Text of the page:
Vancouver police kept a wary eye on Robson street revelers mindful of a similar exhibition a few years ago, which got far too out of hand and stained that city for years.
Richmond RCMP, apparently not used to crowds, called in reinforcements from other lower mainland detachments when a crowd on the Richmond/Delta border grew from 400 to 700 strong. (We wonder how the officials in Richmond might fare during your average salmon season or all native basketball tournament both of which attract numbers larger than that, with much less in the way of local resources!)
Reports from all corners of the province have local residents honking their horns and waving their flags in celebration of the home province squad advancing in this years playoffs.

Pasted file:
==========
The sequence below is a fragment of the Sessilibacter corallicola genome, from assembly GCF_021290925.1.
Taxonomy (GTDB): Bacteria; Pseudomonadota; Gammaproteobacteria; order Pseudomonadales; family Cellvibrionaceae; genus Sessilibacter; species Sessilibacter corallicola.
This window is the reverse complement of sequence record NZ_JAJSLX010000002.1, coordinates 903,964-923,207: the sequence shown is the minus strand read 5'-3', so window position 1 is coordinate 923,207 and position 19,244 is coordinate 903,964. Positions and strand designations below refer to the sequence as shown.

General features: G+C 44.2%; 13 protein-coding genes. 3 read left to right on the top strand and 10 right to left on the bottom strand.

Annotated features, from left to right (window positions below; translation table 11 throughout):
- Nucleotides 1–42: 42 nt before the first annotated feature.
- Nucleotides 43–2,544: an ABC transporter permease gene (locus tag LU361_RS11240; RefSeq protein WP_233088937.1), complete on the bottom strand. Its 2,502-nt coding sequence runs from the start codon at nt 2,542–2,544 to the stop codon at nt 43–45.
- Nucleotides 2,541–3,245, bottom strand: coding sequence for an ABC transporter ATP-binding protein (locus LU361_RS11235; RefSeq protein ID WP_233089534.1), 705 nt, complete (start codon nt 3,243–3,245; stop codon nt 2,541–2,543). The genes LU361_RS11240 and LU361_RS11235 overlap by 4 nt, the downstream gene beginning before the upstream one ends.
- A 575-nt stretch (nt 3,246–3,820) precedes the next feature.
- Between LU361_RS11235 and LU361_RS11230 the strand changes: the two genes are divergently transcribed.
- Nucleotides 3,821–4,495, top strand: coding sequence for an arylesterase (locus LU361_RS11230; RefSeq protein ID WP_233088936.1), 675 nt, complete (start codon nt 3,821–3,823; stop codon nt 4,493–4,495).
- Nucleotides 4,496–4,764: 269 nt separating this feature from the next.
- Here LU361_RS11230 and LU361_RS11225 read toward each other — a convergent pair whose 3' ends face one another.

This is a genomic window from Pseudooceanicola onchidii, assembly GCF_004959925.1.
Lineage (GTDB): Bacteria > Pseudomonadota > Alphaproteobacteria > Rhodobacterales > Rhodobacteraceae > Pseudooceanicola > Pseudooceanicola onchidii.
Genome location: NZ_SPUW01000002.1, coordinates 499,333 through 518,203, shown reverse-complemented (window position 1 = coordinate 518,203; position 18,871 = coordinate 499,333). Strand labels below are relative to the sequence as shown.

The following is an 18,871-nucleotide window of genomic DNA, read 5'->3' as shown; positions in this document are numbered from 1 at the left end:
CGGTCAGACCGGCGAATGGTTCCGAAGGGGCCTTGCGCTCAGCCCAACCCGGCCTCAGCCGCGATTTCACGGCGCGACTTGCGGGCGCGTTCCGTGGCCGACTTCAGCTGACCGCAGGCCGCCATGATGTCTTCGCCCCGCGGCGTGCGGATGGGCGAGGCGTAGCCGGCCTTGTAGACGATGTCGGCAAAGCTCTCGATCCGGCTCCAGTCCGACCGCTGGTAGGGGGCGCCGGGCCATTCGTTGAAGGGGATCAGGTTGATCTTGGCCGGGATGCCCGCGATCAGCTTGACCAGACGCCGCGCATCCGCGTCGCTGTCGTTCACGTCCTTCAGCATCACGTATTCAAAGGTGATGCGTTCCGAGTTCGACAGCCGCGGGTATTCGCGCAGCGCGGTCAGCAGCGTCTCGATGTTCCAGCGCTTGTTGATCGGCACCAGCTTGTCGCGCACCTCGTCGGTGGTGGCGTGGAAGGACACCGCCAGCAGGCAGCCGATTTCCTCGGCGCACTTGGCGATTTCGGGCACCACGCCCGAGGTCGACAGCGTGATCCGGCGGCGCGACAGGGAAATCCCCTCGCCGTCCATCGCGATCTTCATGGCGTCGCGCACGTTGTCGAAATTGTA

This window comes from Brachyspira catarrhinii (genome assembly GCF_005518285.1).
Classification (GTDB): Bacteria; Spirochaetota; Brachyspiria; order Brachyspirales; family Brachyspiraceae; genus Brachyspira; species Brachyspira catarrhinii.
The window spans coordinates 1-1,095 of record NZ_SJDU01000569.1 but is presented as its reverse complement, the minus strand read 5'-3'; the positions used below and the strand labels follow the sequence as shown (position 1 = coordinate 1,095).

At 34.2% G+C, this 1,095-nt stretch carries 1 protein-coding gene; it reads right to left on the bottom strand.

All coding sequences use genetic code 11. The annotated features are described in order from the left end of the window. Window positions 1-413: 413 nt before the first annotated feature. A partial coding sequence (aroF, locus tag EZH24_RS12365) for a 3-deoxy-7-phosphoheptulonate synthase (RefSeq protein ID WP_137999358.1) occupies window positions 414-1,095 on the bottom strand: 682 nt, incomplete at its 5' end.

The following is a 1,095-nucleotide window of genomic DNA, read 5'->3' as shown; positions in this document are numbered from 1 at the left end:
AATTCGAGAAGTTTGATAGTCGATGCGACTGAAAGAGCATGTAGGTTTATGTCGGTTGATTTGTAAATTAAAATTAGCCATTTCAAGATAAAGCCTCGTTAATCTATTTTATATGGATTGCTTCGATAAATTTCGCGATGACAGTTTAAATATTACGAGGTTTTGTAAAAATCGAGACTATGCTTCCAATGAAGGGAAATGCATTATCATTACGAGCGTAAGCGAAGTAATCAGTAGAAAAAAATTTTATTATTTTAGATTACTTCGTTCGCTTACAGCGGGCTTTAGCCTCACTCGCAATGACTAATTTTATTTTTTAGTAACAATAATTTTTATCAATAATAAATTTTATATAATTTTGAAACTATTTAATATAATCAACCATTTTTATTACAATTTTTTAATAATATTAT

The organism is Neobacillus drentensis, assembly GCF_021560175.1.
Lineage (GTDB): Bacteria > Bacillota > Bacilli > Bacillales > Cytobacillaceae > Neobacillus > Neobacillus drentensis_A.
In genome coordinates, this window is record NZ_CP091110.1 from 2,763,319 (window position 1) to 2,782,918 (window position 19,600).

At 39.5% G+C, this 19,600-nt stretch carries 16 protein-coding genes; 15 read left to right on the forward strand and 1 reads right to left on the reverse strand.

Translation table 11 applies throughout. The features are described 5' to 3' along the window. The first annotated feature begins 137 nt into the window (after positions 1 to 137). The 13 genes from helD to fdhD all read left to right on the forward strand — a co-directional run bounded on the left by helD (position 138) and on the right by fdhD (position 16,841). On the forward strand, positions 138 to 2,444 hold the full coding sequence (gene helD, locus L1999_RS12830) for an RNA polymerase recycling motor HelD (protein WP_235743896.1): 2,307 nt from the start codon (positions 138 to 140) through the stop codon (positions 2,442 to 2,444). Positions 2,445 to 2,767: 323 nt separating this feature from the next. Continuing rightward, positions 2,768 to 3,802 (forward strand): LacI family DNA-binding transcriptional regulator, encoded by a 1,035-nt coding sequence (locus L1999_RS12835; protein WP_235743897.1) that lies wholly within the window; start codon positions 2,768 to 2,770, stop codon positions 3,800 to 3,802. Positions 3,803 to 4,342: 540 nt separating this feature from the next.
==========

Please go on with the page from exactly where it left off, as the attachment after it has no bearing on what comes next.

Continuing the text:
Here in Podunk the traditional caravan of the believers were finally secure in their hopes that they could hit the streets. Released from their personal shackles and now able to do the 2nd Avenue circle tour and wave their signs in rapture in front of Tim Horton’s.
It was a wise corporate buyer at Shoppers Drug Mart that stocked up on those Canuck flags and windsocks currently on sale (or maybe sold out by now). The bandwagon is officially underway now and anything with a Canuck logo is soon to be as good as gold, wanna make a buck this week, list your Canuck stuff on eBay or htmf, you’ll find a buyer.
The next step for the believers will be the corner gathering of young children with their honk for the Canucks signs, you can begin to watch for them to grow in larger numbers on Wednesday night on street corners city wide.